Wilfrid Laurier University Graduate Calendar - 2006/2007
Canadian Excellence

Mission Statement - Faculty of Graduate Studies

The purpose of graduate studies is to provide further education or professional training beyond that acquired as an undergraduate student. A major difference between the two levels of education is that graduate education provides students with an opportunity not only to develop and enrich their intellectual skills in an area of special interest, but also to do so within a collegial environment. At the graduate level, there are fewer courses, and the teaching is more personalized and interactive with others who share a deep intrinsic interest in a particular subject matter or profession. Much, if not most, of the learning occurs outside the classroom where students are encouraged to learn and think independently, to identify and solve new problems in their field, and to advance knowledge by becoming involved in research and scholarly inquiry. The extent to which graduate students become involved in the pursuit of knowledge with faculty, with other students and on their own is another major difference between undergraduate and graduate education. In effect, in the ideal world of graduate studies, a mentoring relationship evolves during the pursuit of knowledge to explore and expand our disciplinary and professional frontiers. Graduate student-faculty relationships should be based on mutual trust, honesty, collegiality, open communication, the avoidance of conflict of interest, and the absence of exploitation, harassment and neglect.

At Laurier, research and scholarly inquiry represent the heart of graduate education. These goals are achieved by participation in small graduate seminars, by engaging in research and scholarly pursuits with faculty, and by successfully completing a comprehensive requirement or defence of a cognate essay, research project, dissertation or thesis. Upon completion of a program, graduates are well-prepared to identify, to think critically about, and to contribute to the solving of current problems and issues facing their discipline or profession, as well as those facing society.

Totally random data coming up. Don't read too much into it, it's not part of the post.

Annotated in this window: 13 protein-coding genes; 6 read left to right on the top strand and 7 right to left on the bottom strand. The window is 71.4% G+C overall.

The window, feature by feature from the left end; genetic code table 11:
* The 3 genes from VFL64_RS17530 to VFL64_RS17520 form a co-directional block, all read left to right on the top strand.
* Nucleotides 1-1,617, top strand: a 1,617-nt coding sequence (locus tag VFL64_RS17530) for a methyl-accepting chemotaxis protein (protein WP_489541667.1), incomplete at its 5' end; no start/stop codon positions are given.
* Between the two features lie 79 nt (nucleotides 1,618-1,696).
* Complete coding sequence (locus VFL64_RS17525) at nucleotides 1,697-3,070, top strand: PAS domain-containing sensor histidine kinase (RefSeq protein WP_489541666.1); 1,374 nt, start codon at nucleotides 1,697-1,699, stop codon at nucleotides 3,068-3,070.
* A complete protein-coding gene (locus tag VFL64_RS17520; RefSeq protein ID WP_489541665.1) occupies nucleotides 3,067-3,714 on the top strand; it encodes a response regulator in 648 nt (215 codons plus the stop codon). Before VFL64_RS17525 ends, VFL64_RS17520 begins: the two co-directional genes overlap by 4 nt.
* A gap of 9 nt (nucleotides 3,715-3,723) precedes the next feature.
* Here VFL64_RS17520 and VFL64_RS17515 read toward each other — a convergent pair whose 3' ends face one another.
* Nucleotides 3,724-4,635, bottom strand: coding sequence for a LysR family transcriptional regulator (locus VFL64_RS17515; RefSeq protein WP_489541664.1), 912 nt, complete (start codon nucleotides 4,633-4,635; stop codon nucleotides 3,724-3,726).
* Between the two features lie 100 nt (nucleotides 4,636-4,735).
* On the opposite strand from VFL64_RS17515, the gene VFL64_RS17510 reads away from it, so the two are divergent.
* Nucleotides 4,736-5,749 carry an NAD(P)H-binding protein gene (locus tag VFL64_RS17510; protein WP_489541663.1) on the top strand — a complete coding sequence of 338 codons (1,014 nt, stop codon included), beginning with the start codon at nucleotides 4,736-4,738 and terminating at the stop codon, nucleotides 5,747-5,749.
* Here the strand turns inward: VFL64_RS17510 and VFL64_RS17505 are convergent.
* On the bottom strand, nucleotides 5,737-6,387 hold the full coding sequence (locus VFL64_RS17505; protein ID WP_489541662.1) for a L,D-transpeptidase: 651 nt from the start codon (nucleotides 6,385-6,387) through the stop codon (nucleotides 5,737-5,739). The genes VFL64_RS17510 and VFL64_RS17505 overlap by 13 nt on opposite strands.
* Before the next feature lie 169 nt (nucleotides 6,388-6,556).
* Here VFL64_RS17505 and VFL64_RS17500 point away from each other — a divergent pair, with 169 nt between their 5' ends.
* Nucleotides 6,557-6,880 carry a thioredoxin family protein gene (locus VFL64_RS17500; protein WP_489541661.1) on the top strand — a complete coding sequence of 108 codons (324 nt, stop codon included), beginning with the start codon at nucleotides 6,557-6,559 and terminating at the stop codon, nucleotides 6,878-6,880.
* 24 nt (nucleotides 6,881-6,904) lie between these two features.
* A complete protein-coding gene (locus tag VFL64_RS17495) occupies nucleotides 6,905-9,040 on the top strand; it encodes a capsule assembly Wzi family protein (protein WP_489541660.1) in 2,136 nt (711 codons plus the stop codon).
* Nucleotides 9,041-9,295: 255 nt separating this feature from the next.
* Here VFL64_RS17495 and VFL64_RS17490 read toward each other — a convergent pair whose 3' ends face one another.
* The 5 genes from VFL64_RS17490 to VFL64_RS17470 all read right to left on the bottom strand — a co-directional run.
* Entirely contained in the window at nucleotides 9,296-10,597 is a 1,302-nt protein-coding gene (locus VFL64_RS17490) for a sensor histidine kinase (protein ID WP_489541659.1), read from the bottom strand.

Opportunities for Professionalization

The Faculty of Graduate Studies strives to offer graduate students opportunities to develop their professional skills. These opportunities may take the form of support for attendance at a conference to present a poster or paper, support to attend a workshop which may enhance a student's project management skills, offering information sessions on writing scholarship/ fellowships applications and offering, through Educational Development, a teaching assistant workshop for students who have been offered an assistantship contract

The following non-credit course may be taken by students whose academic goals may include either advanced graduate work or a career in teaching. Normally priority will be given to students registered in a doctoral program at Laurier.

GD900 Foundations in University Teaching
This course enables graduate students to acquire skills and knowledge essential for effective teaching in a university setting. Topics may include: course design; the generation of assignments; student assessment; establishing a positive learning environment for students with different needs and experiences; creating and utilizing different teaching and learning styles in large and small classes; and developing a teaching portfolio. Participants who successfully complete the course will receive a certificate and a notation on their transcript.